Shareholders challenge Google deal to buy On2

Wed Aug 12, 2009 1:27pm EDT

* Suit seeks to block Google's acquisition of On2

* Says 60 cents/share well below recent On2 level

* Seeks class action status for On2 shareholders

SAN FRANCISCO, Aug 12 (Reuters) - Google Inc's (GOOG.O) deal to buy video compression software company On2 Technologies Inc ONT.A is being challenged in court by On2 shareholders unhappy about the $106.5 million price and the terms of the deal.

Google declined on Wednesday to comment on the suit, filed in Delaware Chancery Court on Monday and seeking class action status, as well as a permanent injunction blocking the deal. The suit also called on the defendants to account for all damages caused.

The move comes a week after Google announced the deal -- the first acquisition of a public company in its history. [ID:nN05225804]

The deal would give Google valuable technology as it seeks to reduce the cost of operating its YouTube video site and to foster the spread of video on the Internet.

Google's offer of 60 cents a share represents a 57 percent premium from the closing price of On2's stock on the last trading day before the announcement. According to the suit, however, the price is well below the level where On2's stock traded in the few months prior to the proposed transaction.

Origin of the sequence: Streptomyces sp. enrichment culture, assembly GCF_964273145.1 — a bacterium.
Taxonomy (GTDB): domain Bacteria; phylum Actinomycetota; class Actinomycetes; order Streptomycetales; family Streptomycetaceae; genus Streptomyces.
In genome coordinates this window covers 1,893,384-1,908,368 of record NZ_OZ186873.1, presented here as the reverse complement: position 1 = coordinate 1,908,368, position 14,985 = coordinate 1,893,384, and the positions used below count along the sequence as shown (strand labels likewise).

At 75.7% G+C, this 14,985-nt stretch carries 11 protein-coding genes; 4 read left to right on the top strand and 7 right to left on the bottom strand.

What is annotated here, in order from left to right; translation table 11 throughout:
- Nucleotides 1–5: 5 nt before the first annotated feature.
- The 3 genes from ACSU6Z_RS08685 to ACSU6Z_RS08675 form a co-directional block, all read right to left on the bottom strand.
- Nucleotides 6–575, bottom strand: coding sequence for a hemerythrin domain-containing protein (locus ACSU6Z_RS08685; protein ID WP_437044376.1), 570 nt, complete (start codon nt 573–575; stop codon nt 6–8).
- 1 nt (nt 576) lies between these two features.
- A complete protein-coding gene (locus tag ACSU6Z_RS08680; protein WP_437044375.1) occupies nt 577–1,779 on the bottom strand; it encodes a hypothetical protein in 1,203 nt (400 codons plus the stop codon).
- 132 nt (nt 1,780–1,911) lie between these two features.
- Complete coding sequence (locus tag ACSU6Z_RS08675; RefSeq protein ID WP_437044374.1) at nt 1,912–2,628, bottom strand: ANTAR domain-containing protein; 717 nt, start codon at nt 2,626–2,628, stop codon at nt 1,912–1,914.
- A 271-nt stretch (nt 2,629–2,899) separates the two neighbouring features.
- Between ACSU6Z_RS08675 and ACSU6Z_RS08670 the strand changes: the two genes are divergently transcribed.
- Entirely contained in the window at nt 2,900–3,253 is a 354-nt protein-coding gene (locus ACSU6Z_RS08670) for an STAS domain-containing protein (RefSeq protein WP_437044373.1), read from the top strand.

The suit alleges that, on May 13, On2's stock traded at 65 cents. The shares reached $1.16 in 2008, according to the suit.

According to Reuters data, On2's shares began the second quarter at about 30 cents and ended it at above 40 cents.

The complaint also notes that On2 reported its best quarterly financial results in six quarters the day after the deal was announced.

"Defendants rushed to announce the proposed transaction at $0.60 per share on August 5th ahead of the positive earnings results announced the next day, thereby placing a cap on the company's stock price," the suit read.

According to the complaint, the deal contained various provisions -- including a "no shop" clause and a $2 million termination fee if On2's board accepts a superior deal -- to ensure that no competing offers emerge.

On2 was not immediately available for comment. (Reporting by Alexei Oreskovic; editing by Andre Grenon)

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